Diabetes: resulted from cellular mediated ?-cell destruction, often by


On the Endless Way of Finding a Cure

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Diabetes, though have long been documented, its impact
on public health is getting greater. This situation, in which drugs of
unclarified molecular mechanisms are still being
used as primary methods of
treatment, seems so hard to understand considering modern advancement in biology and medicine. Luckily recent
development of molecular biology and genetics have shed some light on uncovering
underlying mechanism of diabetes and how
drugs work in coordination with body’s metabolic and signaling network to
correct this condition.

Little History

Described by an ancient Egyptian manuscript from
approximately 1500 BCE, diabetes is now prevailing significantly throughout the
world. The Ancient Greek physician Aretaeus of
Cappadocia (fl. 1st century CE)4 was believed to give the first complete
clinical documentation, who also mentioned the excess amount of urine in the
patients.3 Since then, a series of milestones discoveries have provided a
scientific framework for understanding the metabolic syndrome.

Major milestones include:45

Development of Metformin in 1922 for treatment of type 2 Diabetes4

Development of the long-acting insulin NPH in the 1940s by Novo-Nordisk2

Reintroduction of the use of biguanides for Type 2 diabetes in the late
1950s. The initial phenformin was withdrawn worldwide (in the U.S. in 1977) due
to its potential for sometimes fatal lactic acidosis, and metformin was first
marketed in France in 1979, but not until 1994 in the US.4

Invention of amino acid sequencing method and the sequencing of insulin’s
two peptides (by Sir Frederick Sanger’s Nobel Prize winning work).10

The radioimmunoassay for insulin, as discovered by Rosalyn Yalow and
Solomon Berson (gaining Yalow the 1977 Nobel Prize in Physiology or

The three-dimensional structure of insulin (PDB: 2INS?)4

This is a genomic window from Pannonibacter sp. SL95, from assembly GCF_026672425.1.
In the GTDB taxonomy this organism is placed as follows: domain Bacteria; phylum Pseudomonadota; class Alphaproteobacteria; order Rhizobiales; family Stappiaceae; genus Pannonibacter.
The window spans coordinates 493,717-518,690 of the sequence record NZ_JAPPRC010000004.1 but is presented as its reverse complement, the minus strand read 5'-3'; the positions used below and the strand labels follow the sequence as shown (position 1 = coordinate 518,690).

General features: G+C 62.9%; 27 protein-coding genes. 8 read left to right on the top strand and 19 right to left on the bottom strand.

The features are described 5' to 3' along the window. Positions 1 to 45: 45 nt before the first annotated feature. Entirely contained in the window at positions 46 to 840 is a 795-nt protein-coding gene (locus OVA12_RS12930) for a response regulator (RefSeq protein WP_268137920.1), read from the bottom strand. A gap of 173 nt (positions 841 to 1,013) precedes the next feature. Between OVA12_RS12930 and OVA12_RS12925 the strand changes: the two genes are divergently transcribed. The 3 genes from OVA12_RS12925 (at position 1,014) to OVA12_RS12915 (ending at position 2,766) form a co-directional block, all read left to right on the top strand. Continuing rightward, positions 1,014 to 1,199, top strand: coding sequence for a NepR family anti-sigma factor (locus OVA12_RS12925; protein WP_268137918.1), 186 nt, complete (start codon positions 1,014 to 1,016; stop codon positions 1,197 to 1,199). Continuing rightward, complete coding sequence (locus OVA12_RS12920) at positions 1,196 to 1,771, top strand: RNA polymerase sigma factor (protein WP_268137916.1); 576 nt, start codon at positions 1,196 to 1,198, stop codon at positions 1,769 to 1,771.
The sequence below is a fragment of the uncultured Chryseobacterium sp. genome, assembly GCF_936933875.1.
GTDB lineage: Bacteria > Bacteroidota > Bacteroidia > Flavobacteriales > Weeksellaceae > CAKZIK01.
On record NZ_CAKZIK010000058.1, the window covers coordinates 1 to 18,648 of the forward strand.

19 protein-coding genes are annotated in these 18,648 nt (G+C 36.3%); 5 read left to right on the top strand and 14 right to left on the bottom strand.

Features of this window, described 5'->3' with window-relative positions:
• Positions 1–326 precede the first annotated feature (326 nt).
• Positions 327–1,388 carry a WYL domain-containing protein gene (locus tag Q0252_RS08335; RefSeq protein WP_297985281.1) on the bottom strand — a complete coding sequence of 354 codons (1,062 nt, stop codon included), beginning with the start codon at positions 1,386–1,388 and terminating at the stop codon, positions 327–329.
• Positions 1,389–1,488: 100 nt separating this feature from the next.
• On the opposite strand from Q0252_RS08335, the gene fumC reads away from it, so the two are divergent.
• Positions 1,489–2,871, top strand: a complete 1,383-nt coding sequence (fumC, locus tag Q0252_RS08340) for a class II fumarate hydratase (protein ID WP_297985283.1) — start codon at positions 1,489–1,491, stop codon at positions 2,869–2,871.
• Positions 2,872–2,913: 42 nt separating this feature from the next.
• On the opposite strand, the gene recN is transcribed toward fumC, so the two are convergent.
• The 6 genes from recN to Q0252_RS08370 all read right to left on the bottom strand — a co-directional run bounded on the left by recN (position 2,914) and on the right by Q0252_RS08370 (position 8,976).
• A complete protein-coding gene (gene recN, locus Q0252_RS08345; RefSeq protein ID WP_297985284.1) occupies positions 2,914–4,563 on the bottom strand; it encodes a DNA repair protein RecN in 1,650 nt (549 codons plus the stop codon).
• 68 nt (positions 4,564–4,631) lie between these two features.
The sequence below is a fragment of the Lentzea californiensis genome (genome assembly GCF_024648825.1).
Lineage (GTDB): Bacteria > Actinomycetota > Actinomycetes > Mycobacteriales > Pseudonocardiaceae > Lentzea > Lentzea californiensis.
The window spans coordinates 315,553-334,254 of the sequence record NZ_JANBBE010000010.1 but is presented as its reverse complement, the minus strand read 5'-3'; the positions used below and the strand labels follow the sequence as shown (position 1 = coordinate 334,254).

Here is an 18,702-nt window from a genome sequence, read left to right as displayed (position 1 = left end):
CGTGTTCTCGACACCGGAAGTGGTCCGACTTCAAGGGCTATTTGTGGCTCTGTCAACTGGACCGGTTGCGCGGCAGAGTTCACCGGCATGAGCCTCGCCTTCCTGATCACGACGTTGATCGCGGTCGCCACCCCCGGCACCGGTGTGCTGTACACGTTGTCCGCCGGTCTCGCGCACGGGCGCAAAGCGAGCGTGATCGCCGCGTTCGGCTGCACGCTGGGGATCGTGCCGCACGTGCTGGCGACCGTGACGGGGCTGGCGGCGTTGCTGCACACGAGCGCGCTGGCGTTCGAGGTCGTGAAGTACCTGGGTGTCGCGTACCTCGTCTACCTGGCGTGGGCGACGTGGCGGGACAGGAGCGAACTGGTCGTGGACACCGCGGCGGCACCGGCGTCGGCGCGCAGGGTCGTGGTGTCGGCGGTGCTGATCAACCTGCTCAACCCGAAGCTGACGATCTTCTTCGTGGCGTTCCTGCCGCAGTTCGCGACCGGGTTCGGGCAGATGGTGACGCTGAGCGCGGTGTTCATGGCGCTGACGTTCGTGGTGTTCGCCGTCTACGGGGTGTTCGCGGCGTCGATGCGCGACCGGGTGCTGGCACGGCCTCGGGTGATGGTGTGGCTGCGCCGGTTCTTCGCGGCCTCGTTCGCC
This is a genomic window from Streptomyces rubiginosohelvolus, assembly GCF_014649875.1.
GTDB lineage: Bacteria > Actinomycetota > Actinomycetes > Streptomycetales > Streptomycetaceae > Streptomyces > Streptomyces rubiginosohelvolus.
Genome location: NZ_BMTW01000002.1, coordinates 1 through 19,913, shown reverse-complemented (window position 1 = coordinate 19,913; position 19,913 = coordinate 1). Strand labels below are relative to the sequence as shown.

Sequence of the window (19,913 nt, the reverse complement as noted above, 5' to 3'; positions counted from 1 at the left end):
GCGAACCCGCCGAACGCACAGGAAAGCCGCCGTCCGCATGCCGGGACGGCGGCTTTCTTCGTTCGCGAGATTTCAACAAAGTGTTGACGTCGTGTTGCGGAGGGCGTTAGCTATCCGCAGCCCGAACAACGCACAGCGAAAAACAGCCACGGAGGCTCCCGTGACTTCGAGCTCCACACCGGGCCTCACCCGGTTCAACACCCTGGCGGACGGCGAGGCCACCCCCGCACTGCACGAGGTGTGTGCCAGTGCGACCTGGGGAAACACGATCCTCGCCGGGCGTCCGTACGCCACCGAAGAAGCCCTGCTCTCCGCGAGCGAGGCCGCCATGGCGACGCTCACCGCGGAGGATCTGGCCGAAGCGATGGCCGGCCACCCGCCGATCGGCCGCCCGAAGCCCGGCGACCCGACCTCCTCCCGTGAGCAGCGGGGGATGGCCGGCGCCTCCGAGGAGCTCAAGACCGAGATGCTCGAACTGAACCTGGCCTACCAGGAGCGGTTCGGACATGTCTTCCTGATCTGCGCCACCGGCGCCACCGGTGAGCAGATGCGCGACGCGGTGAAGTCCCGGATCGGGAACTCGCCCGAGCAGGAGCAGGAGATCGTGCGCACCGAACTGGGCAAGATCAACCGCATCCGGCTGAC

Dr. Gerald Reaven’s identification of the constellation of symptoms now
called metabolic syndrome in 19884

Identification of the first thiazolidinedione as an effective insulin
sensitizer during the 1990s4

Categories of

Today’s medical science categorize
diabetes into 3 major groups, type 1, type 2 and other specific types related
to genetic defects of the glucose pathway components.101

Type 1 Diabetes

Type 1 diabetes resulted from cellular
mediated ?-cell destruction,
often by autoimmunity, while insulin receptor may remain fully functional.101
Some patients have permanent insulinopenia and are prone to ketoacidosis, but
have no evidence of autoimmunity.101 This condition called idiopathic
diabetes, are also categorized as type 1 diabetes.

Though caused directly by apparent
tissue damage, the precise origins of type 1 diabetes are largely unknown101,
as it requires a deeper understanding of autoimmunity. All patients eventually
become dependent on insulin for survival.101 In the end stage of type 1
diabetes, very low or even no plasma C-peptide can be observed, resulting in
little or no insulin secretion.101 Lifetime administration of insulin
products can effectively suppress the symptom to an extent allowing patients to
live to their normal life expectancy.102

Type 2 Diabetes

In contrast, type 2 diabetes is
caused by deficient response of glucose-controlling system to insulin.101 The
patients have relative rather than absolute insulin deficiency in this kind of